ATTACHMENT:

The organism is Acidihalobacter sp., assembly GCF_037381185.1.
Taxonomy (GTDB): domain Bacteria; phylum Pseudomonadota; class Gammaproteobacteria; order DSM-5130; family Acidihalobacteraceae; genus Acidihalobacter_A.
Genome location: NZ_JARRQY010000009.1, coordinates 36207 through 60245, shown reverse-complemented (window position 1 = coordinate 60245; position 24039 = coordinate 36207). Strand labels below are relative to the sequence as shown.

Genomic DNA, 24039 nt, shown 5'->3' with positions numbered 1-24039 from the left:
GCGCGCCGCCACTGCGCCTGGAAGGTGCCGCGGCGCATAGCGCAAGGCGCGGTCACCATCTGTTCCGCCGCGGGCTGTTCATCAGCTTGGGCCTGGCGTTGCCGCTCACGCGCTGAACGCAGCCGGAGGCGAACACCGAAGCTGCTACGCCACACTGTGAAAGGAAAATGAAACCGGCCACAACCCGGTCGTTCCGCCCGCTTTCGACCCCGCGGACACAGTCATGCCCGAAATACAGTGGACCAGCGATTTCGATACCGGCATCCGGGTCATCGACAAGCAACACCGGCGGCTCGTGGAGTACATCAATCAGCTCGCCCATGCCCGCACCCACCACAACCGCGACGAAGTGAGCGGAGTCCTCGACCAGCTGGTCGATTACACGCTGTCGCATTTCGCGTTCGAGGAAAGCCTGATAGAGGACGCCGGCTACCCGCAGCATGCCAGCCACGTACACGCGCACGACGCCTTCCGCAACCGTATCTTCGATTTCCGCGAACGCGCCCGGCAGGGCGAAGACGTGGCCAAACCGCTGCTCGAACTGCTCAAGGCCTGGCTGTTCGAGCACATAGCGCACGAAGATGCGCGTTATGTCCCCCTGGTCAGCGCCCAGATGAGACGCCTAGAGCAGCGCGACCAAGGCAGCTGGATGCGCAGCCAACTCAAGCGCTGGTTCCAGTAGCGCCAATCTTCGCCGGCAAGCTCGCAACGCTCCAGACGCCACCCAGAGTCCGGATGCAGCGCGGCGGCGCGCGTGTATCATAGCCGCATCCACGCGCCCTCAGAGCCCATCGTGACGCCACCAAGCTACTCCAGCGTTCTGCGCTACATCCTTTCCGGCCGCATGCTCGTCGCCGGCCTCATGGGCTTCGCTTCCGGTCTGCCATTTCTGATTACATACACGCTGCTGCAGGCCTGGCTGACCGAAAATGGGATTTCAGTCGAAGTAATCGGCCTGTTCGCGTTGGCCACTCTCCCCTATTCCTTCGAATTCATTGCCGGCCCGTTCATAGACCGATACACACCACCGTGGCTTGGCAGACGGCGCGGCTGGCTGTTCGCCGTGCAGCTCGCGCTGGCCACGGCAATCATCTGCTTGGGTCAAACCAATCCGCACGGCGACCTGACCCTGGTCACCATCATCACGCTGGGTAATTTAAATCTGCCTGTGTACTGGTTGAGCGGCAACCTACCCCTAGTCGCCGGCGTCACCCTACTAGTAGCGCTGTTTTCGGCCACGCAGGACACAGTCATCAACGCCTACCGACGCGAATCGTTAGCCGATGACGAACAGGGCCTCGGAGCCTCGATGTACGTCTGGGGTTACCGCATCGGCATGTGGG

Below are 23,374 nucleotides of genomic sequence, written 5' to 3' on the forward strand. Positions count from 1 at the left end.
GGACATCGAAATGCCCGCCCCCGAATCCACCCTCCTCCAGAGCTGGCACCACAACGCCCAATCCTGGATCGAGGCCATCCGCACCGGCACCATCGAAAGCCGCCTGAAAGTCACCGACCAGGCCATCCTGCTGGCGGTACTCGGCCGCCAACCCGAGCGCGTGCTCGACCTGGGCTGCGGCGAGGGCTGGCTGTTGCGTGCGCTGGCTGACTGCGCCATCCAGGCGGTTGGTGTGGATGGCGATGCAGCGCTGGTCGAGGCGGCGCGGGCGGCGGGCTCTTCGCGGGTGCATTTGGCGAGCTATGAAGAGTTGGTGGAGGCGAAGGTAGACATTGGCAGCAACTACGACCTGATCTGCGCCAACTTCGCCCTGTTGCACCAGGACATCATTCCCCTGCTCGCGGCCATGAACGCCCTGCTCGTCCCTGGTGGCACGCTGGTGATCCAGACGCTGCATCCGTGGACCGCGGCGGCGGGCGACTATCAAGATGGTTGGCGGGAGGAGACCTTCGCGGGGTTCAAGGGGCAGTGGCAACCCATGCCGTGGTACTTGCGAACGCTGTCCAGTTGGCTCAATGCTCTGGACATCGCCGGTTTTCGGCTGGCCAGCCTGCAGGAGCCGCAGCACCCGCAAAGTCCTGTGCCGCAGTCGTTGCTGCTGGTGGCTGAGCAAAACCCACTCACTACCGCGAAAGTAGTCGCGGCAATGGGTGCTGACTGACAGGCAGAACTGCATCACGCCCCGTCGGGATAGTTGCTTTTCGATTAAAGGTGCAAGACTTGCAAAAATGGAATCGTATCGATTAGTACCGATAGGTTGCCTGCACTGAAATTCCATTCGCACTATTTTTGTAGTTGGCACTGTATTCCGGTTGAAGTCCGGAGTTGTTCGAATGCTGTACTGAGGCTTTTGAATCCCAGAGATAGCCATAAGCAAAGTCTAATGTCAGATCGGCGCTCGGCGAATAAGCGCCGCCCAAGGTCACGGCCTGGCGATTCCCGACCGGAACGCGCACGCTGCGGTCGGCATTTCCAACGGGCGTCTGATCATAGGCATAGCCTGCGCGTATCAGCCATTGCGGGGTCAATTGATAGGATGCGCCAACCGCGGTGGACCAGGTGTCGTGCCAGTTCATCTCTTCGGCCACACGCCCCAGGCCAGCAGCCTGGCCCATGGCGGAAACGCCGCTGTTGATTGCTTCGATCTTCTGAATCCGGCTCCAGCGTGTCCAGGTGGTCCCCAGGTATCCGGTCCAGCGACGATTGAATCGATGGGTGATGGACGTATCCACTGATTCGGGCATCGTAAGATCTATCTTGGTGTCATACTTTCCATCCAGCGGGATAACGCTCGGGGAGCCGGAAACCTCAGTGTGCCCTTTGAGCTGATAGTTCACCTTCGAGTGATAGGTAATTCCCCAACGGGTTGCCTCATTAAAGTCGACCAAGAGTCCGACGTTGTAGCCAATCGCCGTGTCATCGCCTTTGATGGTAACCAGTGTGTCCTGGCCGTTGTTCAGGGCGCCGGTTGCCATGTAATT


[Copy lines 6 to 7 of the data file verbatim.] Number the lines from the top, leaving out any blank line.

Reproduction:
Below are 23,374 nucleotides of genomic sequence, written 5' to 3' on the forward strand. Positions count from 1 at the left end.
GGACATCGAAATGCCCGCCCCCGAATCCACCCTCCTCCAGAGCTGGCACCACAACGCCCAATCCTGGATCGAGGCCATCCGCACCGGCACCATCGAAAGCCGCCTGAAAGTCACCGACCAGGCCATCCTGCTGGCGGTACTCGGCCGCCAACCCGAGCGCGTGCTCGACCTGGGCTGCGGCGAGGGCTGGCTGTTGCGTGCGCTGGCTGACTGCGCCATCCAGGCGGTTGGTGTGGATGGCGATGCAGCGCTGGTCGAGGCGGCGCGGGCGGCGGGCTCTTCGCGGGTGCATTTGGCGAGCTATGAAGAGTTGGTGGAGGCGAAGGTAGACATTGGCAGCAACTACGACCTGATCTGCGCCAACTTCGCCCTGTTGCACCAGGACATCATTCCCCTGCTCGCGGCCATGAACGCCCTGCTCGTCCCTGGTGGCACGCTGGTGATCCAGACGCTGCATCCGTGGACCGCGGCGGCGGGCGACTATCAAGATGGTTGGCGGGAGGAGACCTTCGCGGGGTTCAAGGGGCAGTGGCAACCCATGCCGTGGTACTTGCGAACGCTGTCCAGTTGGCTCAATGCTCTGGACATCGCCGGTTTTCGGCTGGCCAGCCTGCAGGAGCCGCAGCACCCGCAAAGTCCTGTGCCGCAGTCGTTGCTGCTGGTGGCTGAGCAAAACCCACTCACTACCGCGAAAGTAGTCGCGGCAATGGGTGCTGACTGACAGGCAGAACTGCATCACGCCCCGTCGGGATAGTTGCTTTTCGATTAAAGGTGCAAGACTTGCAAAAATGGAATCGTATCGATTAGTACCGATAGGTTGCCTGCACTGAAATTCCATTCGCACTATTTTTGTAGTTGGCACTGTATTCCGGTTGAAGTCCGGAGTTGTTCGAATGCTGTACTGAGGCTTTTGAATCCCAGAGATAGCCATAAGCAAAGTCTAATGTCAGATCGGCGCTCGGCGAATAAGCGCCGCCCAAGGTCACGGCCTGGCGATTCCCGACCGGAACGCGCACGCTGCGGTCGGCATTTCCAACGGGCGTCTGATCATAGGCATAGCCTGCGCGTATCAGCCATTGCGGGGTCAATTGATAGGATGCGCCAACCGCGGTGGACCAGGTGTCGTGCCAGTTCATCTCTTCGGCCACACGCCCCAGGCCAGCAGCCTGGCCCATGGCGGAAACGCCGCTGTTGATTGCTTCGATCTTCTGAATCCGGCTCCAGCGTGTCCAGGTGGTCCCCAGGTATCCGGTCCAGCGACGATTGAATCGATGGGTGATGGACGTATCCACTGATTCGGGCATCGTAAGATCTATCTTGGTGTCATACTTTCCATCCAGCGGGATAACGCTCGGGGAGCCGGAAACCTCAGTGTGCCCTTTGAGCTGATAGTTCACCTTCGAGTGATAGGTAATTCCCCAACGGGTTGCCTCATTAAAGTCGACCAAGAGTCCGACGTTGTAGCCAATCGCCGTGTCATCGCCTTTGATGGTAACCAGTGTGTCCTGGCCGTTGTTCAGGGCGCCGGTTGCCATGTAATT